– Cynthia Connolly of the Cleveland Indigenous Coalition, on the Cleveland Indians commitment to change their name


The Story

The term BIPOC (Black, Indigenous, People of Color) has recently entered the mainstream media. “BIPOC” aims to resolve concerns raised by some Black and Indigenous people that the commonly used term “People of Color” or “POC” is an overgeneralization. They say it fails to acknowledge the specific issues only Black and Indigenous people face. At the same time, research shows that the term People of Color has a coalition-building effect, uniting people of many different backgrounds around what they have in common—marginalization in a society and culture dominated by whiteness.

Our Take

When it comes to identity terminology, context matters. If we’re talking generally about people of various ethnicities navigating a predominantly white institution, it makes sense to say “people of color.” But if we’re discussing people experiencing police brutality because they’re Black, it makes sense to say “Black people,” not “people of color.” Sometimes it’s important and necessary to emphasize specific differences between groups. And sometimes it’s valuable to emphasize what those groups have in common.

How It Affects You

When determining which term to use,

Race, Class, and Classical Music

The Story

The world of classical music is grappling with its lack of diversity. Classical music critics are discussing how to increase representation in orchestras and ensembles. But some say the discussion is incomplete unless it addresses the issue of class. The lack of racial diversity from conductors to audience members is largely due to class-related hurdles that intersect with race.

person of color playing cello

As writer Robert Jackson Wood reminds us, “in 2018, the median income of Black workers in the U.S. was $41,361, while the median income of white workers was $70,642.” In classical music, instruments, training, and tickets are prohibitively expensive for most people. Increasing representation in orchestra and ensembles is a worthy goal, but it will not change the racial composition of audiences.

Our Take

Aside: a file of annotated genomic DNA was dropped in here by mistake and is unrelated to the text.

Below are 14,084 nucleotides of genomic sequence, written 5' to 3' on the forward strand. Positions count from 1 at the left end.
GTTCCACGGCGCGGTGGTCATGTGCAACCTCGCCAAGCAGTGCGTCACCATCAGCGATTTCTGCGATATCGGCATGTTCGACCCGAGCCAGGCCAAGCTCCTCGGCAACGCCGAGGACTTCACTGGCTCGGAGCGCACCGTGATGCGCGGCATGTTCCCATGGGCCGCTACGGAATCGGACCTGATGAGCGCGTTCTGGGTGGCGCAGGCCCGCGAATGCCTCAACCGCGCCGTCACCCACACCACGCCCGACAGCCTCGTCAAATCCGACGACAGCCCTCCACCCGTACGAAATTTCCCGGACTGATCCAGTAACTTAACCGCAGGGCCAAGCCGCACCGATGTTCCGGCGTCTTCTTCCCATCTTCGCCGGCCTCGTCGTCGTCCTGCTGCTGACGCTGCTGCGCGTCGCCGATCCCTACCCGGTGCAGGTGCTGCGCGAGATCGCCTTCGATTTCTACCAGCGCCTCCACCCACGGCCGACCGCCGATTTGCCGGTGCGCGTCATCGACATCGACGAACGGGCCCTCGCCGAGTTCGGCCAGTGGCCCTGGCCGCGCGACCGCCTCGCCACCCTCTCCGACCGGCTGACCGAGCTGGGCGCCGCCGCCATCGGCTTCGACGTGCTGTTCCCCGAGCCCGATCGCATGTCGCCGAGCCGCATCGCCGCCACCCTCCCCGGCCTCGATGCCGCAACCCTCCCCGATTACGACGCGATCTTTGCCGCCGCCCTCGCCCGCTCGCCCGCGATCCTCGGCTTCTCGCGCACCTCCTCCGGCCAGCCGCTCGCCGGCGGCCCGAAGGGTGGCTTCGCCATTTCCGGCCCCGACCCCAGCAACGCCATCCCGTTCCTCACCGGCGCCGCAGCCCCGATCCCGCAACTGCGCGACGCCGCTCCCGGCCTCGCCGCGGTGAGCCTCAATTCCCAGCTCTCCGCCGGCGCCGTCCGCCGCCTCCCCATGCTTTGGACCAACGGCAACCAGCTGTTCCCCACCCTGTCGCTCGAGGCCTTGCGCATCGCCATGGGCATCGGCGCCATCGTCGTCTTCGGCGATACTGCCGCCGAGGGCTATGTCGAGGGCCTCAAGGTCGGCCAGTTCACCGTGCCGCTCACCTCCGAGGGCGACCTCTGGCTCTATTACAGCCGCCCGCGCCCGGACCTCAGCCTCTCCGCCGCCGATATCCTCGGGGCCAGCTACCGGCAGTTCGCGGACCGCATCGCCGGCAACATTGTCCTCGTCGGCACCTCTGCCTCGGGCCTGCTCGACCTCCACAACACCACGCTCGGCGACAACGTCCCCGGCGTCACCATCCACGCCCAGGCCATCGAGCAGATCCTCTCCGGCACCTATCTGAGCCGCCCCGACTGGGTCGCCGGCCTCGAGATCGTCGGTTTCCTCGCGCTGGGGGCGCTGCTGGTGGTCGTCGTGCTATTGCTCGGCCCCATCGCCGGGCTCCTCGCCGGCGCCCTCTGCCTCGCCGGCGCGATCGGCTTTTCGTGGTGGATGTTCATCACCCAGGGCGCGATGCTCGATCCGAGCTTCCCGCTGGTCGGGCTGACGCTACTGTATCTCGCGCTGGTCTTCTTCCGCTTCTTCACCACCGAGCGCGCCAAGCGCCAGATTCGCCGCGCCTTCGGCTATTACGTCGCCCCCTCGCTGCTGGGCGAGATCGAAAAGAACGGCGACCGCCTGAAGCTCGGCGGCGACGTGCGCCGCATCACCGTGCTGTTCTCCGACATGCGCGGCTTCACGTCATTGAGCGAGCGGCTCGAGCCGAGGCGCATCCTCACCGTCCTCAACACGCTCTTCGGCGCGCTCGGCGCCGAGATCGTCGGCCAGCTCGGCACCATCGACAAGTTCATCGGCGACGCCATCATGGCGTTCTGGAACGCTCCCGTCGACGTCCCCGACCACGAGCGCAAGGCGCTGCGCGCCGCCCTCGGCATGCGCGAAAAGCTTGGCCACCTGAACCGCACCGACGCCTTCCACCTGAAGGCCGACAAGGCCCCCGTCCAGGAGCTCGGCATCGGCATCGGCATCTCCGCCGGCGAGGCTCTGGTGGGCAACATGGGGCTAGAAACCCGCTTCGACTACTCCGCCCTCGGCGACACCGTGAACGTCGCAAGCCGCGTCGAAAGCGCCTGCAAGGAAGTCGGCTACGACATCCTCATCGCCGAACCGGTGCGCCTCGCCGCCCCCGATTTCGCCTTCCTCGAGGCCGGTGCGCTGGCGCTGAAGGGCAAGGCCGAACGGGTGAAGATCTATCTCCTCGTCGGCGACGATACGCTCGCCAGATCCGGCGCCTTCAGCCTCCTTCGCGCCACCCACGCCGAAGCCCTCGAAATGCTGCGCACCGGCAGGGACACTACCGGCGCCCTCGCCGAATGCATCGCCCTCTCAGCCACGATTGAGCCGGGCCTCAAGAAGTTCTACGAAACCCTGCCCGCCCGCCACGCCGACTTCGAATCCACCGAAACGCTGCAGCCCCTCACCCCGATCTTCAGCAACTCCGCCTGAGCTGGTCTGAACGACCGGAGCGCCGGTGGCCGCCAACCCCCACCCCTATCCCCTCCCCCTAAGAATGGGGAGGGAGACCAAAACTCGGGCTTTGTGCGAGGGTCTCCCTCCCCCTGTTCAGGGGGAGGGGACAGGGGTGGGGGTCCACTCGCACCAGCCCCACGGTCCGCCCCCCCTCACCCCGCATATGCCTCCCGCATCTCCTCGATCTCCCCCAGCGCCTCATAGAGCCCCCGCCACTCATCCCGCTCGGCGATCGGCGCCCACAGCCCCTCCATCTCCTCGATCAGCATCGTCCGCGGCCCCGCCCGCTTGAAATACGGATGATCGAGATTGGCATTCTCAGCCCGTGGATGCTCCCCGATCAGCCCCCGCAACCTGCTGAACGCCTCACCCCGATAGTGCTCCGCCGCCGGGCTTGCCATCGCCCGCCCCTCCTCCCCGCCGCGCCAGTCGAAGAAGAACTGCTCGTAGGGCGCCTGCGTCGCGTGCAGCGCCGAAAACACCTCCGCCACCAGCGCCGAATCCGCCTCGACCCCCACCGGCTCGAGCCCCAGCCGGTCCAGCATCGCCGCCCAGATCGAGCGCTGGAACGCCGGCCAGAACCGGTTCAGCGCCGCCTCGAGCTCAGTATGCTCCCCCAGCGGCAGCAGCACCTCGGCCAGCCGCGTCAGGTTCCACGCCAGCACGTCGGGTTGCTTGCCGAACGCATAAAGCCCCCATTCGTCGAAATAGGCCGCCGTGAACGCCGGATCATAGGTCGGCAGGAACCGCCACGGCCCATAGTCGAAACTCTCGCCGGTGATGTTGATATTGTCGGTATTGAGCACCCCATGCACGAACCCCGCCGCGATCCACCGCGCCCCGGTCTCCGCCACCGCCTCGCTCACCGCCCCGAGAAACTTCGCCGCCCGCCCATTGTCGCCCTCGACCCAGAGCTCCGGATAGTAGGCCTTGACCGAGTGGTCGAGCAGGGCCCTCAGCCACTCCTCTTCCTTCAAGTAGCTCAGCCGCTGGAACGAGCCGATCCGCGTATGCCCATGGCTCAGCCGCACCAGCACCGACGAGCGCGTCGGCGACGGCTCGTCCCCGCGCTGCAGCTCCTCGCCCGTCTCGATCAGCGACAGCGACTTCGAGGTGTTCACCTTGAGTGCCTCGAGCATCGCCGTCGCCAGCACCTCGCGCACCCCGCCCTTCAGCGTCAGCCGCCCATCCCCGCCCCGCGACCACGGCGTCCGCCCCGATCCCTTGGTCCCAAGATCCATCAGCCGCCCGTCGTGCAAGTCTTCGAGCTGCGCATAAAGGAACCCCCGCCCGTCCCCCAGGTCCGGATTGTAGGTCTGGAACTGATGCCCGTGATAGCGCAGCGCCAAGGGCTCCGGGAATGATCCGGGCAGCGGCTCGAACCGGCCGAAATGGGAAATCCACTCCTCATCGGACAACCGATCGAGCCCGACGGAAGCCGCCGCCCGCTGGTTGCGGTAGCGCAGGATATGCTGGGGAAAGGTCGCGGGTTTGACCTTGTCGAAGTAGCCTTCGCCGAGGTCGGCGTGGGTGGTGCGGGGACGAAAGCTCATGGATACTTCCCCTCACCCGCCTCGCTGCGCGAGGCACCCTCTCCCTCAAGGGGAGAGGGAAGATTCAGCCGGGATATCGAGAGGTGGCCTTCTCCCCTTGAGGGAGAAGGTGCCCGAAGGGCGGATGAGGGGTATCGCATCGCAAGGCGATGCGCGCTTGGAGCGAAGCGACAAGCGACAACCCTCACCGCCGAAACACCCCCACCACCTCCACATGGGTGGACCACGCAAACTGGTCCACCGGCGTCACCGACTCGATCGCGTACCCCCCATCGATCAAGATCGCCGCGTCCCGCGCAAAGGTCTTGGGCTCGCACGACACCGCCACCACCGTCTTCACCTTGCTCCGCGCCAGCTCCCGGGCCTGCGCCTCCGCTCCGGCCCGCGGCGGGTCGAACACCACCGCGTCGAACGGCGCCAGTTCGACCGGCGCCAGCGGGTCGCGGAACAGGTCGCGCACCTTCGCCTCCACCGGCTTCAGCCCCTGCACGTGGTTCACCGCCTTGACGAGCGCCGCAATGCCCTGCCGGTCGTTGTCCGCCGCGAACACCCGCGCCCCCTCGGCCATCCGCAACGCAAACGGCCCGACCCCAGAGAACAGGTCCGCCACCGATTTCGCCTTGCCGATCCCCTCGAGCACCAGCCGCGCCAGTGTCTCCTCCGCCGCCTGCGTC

Class is important, but often overlooked in conversations about diversity. The example of classical music is an interesting one because access to and engagement with classical music has long been an indicator of class. Even if someone happens to have exposure to classical music and develops an interest in it, it’s unlikely they’ll have the resources necessary to become a classical musician, let alone attend performances. If we consider the racial wealth gap, if the person is Black, there is an even smaller chance they’ll enter the world of classical music.

How It Affects You

You can start to incorporate discussions of class as part of your diversity and inclusion initiatives and anti-racist commitments by:

Disabled Feminism

The Story

The New Women Podcast Series was created by writer Louise Page to raise awareness about disabled pioneers in the feminist movement. The series consists of fictionalized retellings of the lives of Helen Keller, Mabel Normand, and Rosa May Billinghurst from the point of view of the women themselves. The idea of the podcast came to Page due to her experiences as a disabled writer who is often asked to write on feminism and disability, but rarely on the intersection of the two topics. According to Page, she “wanted to show three women who experienced disability, and held feminist views, right at the beginning of the movement.”

Our Take

Louise Page notes that disabled people “are often viewed through a sanitized lens.” When the life of Helen Keller is taught in schools, “her radical political beliefs are often left out of the narrative.” The effect is that Helen Keller’s life is reduced to her childhood experiences with Anne Sullivan, rather than depicting her as a full human being. By taking an intersectional perspective, as Louise Page does, we can avoid “putting disability, and disabled people, into neat boxes.”

woman in a wheelchair in the workplace

How It Affects You

Here are some ways you can help create better representation for disabled people:

Systemic racism will not be undone with a summer of protest and installing a new president. Intention created slavery, Jim Crow, mass incarceration and the iconic Black hood. Intention is required to dismantle and repair what supremacy still breaks.

Dr. Sheryll Cashin, on the role of residential segregation in producing racial inequality

Ethnic Studies in K-12 Education

The Story

There is a growing national movement to teach ethnic studies in K-12 schools. In the broadest sense, ethnic studies covers community identity, history, and culture. Students learn to look at the intersections of race, gender, sexuality, language, and economic class, as well as systemic oppression and community activism. Some states have standards for required ethnic studies courses. Other states have banned such courses.